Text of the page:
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Advice, Suggestions and General Help New Topic Printer Friendly Version

  In this case...
  Posted by: abc on Dec-13-12 3:48 PM (EST)
 

Half of those replied didn't read the original post!

"a car with heater running"?

The OP has a HOUSE on the shore!


Or they didn't read the rest of the thread when the OP provided additional clarification information:

"Your hand will be useless for re-entry"?

From the OP: "at 80' out, the water is 4' deep"!

Unless the OP is shorter than 5', he can simply STAND UP, empty the boat by flipping it over, and cowboy back into it! No inflating paddle float, no pumping water out or any such nonsense. At most, it would take 30 seconds!

And if after a couple tries (1 minute), he decides it's fruitless to get back in, he can simply swim/wade back to shore. 80' takes what? 3 minutes? 6 maybe? Certainly less than 10 minutes, which is quite doable for many people. Unpleasant maybe, but not debilitating.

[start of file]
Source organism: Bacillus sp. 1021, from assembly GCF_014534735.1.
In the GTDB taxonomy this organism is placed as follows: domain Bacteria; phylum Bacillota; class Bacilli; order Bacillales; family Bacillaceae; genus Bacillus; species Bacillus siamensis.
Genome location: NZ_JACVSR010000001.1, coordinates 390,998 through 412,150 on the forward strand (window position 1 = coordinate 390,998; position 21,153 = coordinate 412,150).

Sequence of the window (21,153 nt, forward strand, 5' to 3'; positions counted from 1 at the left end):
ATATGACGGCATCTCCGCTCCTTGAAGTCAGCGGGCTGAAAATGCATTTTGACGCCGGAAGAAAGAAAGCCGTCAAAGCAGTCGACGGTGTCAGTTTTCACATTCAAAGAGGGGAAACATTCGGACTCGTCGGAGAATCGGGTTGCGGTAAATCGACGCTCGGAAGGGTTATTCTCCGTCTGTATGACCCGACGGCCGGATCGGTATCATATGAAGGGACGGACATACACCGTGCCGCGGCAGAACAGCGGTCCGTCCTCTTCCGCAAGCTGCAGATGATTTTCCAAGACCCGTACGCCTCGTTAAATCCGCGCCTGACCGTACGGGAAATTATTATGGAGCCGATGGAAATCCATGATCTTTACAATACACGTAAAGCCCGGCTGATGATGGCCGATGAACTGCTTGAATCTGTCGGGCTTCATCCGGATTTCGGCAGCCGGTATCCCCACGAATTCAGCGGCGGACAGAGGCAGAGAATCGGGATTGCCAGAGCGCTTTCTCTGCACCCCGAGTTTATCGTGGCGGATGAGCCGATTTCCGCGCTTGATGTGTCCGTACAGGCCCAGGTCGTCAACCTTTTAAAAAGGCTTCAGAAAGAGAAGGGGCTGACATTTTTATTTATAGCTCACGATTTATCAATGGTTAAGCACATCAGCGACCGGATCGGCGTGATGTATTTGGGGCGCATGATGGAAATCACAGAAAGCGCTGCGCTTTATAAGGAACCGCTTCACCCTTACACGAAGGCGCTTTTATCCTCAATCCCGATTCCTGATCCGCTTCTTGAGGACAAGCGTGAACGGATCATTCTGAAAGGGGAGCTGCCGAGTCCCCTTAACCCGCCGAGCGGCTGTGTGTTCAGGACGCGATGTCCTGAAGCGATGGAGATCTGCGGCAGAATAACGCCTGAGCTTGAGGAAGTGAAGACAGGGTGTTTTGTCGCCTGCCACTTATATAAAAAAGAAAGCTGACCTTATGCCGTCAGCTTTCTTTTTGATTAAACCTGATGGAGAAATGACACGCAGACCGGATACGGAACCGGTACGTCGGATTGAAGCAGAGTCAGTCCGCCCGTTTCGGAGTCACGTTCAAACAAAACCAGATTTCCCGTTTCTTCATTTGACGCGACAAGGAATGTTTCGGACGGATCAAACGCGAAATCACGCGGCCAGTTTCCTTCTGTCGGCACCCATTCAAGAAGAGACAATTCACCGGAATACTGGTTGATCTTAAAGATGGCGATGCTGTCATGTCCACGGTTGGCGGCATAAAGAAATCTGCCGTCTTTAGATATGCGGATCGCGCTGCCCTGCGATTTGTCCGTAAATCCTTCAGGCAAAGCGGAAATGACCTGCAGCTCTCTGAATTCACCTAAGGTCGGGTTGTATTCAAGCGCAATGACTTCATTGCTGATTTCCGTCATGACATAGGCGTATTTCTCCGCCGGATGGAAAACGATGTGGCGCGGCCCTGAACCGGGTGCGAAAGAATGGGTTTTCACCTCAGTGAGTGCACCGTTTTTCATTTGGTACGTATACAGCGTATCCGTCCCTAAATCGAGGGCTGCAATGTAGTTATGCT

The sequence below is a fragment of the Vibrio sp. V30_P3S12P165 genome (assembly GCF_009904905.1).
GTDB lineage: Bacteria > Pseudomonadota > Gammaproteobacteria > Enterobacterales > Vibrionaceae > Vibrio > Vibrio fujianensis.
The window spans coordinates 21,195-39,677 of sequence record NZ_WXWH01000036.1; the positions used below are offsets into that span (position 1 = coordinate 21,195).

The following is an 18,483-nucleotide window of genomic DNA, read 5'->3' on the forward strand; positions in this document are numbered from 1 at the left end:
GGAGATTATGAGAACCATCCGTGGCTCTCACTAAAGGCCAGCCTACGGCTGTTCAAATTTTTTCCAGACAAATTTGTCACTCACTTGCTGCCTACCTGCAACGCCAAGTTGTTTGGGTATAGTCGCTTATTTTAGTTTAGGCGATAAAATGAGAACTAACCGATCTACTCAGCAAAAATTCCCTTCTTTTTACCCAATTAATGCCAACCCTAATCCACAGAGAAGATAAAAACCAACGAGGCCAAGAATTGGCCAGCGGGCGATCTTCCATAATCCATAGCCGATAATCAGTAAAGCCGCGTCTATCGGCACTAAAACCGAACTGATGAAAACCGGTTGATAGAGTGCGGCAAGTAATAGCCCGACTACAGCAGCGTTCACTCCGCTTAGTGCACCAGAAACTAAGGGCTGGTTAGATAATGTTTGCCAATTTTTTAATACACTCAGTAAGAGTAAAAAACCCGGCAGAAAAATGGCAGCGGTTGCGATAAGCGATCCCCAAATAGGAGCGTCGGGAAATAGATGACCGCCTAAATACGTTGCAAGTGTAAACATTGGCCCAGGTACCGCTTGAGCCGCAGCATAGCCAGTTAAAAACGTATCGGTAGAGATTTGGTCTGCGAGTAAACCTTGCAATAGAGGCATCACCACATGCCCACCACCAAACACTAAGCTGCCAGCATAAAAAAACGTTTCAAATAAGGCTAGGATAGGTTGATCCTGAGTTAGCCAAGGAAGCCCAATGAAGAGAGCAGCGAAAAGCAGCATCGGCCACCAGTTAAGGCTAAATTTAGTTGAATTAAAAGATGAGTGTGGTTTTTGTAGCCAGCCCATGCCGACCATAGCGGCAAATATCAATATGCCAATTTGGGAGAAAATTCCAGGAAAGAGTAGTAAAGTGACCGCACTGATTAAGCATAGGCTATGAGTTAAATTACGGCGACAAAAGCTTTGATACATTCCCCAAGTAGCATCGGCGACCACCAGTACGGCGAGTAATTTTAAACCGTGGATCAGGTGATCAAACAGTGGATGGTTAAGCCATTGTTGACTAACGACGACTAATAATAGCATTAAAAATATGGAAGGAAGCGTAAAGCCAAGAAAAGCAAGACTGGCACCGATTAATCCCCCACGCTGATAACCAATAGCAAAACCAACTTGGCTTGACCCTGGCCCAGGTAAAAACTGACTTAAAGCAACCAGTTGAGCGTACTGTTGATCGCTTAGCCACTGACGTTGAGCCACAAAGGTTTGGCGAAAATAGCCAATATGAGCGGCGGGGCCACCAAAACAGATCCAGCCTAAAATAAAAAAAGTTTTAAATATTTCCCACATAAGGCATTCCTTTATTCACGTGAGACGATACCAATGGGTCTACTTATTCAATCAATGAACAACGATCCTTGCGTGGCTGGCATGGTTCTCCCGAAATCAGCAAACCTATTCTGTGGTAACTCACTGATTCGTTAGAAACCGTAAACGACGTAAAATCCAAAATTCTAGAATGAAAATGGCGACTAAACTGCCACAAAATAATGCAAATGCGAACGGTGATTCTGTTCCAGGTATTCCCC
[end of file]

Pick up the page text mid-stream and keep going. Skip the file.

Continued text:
In college, I used to go swimming in 40 degree water once a week, wearing nothing but regular summer swim wear. It's not nearly as terrible as many here make it. Sure, it felt cold the first 30 seconds. But the body react to it and it felt almost toasty warm after that, at least for the next 5 minutes. We sometimes stay up to 10 minutes in the water.


To the OP, the most valuable advices presented so far is TRY SWIM THE DISTANCE! You'll then know how long it takes FOR YOU, and how cold it feels TO YOU. Go back to the house, warm up and come out again in different sets of clothing to find out what difference they make and decide accordingly!

Also scout the shore to make sure you can actually get on land from every point of the shore. You don't want to swim to shore only to find the vegetation is so thick you can't move through it. Or worse, a cliff bank you can't get out at all!

As someone had pointed out, you have a plan A (not capsizing), and a weak plan B (swim to shore). Make that plan B solid by actually swimming it!


I wouldn't "advice" anyone to do it or not do it. It's their own decision. They need to make it base on facts relevant to the particular individual at a specific circumstance, not some rigid one-size-fit-all rule, nor scaremonger rhetoric.

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